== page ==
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Ban Phaeng


"Come to Ban Phaeng with no expectations.   I did.  I never expected I'd be going to Ban Phaeng."  Doug Knell, Doug's Republic


Ban Phaeng isn't the kind of place you ever plan on going.  No one brainstormed the idea that he'd travel to Isaan and make a mandatory stop in Ban Phaeng.  You wind up here, like I did, after a long day of motorbiking.  Driving through the tiny town, you see a gas station, a Cafe Amazon, and about the only hotel in town, J. B.'s.  If it's late enough, you stop.  

In Ban Phaeng, there's J.B.'s or there's J. B.'s

That's what I did, checking into a very comfortable USD 18 room and settling down to a decent but overpriced meal in a town with few restaurants.  A Dutchman in his late 50's living handsomely off the Dutch welfare state explained to me that he used to live in the area with his "wife."  He'd return to Europe periodically to earn himself some euros and then return to Ban Phaeng to live in the tiny house with the missus.  He found that she misspent the euros he sent and exhibited reckless behavior.   Should he have been surprised when he was 57 and she barely 30?  The romance went south, he lost the house, and had returned to the area of his semi-permanent roots to kill some time before going to Laos.

I fully intended to leave the next day to bike the 100 km or so to Nakhon Phanom.  I actually checked out of J. B.'s but left my rather heavy knapsack behind at the desk while I reversed my tracks first to visit Phu Langka National Park to see a few waterfalls.  A sign posted showed the waterfall had various tiers and 8 km hike would take me to a pagoda.  Why not?  Incorporating sound physical exercise regimens into a daily lifestyle is what we're all supposed to be doing.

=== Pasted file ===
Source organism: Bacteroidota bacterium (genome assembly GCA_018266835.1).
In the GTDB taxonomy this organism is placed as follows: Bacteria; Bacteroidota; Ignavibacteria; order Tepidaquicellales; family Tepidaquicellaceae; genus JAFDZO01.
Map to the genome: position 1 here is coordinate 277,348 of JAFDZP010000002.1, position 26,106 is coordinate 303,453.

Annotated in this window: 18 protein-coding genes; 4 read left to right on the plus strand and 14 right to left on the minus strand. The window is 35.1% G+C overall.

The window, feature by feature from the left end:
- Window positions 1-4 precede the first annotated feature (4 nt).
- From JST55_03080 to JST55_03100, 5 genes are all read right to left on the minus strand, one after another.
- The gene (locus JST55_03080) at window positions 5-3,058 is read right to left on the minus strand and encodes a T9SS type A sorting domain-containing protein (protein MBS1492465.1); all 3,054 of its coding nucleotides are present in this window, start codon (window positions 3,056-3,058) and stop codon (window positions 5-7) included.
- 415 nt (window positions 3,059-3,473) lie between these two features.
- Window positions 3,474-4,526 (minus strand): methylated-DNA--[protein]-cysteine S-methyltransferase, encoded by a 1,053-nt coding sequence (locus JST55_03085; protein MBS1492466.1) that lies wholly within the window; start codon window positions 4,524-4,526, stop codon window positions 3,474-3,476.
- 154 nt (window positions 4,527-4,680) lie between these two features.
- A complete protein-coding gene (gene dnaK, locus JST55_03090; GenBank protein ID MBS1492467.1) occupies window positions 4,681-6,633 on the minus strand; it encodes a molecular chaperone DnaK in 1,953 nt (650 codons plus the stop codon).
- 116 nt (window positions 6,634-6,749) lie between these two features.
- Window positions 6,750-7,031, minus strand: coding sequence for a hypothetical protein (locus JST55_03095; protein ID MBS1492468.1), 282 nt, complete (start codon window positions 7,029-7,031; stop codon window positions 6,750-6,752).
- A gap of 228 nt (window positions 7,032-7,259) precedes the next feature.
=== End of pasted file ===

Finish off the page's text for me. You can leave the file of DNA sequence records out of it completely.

Phu Langka National Park Sriboonag Pagoda
An expected one hour trip to Phu Langka National Park outside Ban Phaeng lasted 7 hours, as trails in Thai national parks are more miss than hit.  From left to right:  Doug posing before waterfall;  Doug standing in front of the Sriboonag Pagoda

Too bad the trail disappeared a few kilometers in.  I could see the pagoda in the indeterminable distance but no trail was evident.   Time evaporated, and by some surreal circumstances, ambling about on non-existent trails looking for ones, I stumbled into a monk and his temporary encampment.  He offered me a very hot bottled tea that's best served cold.   He escorted me to a cave where a crew of male and female monks were conversing.  Their leader spoke English.  He'd obtained an engineering degree in the Philippines two-and-a-half decades earlier.   He and a disciple escorted me along the impossible-to-find path to the Sriboonag Pagoda. He and his fellow monks occupied individual caves scattered about the national park.  I made a call to my girlfriend from the top of the pagoda, a dozen miles from the Laos border, and had my call routed through the Lao Telecom networks and back to Thailand, a scam I fully uncover here

By the time I got back down, had a bath in the waterfall, and biked back to J. B.'s to pick up my knapsack, it was much too late to be making tracks to Nakhon Phanom.  I grabbed a beer and booked myself another night.  The Dutchman and I hopped on our motorbikes and drove around the tiny town until we came to a small restaurant selling what turned out to be extremely tasty pad thais and stir fried morning glories.  

All said, a great place to spend two memorable sober nights.



 

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The Busy Person's Guide To Insanely Interesting Beer Bullshit

  Are you traveling through Isaan and going through Ban Phaeng? You've got to see Phu Langka National Park and the Sriboonag Pagoda and stay at J.B.'s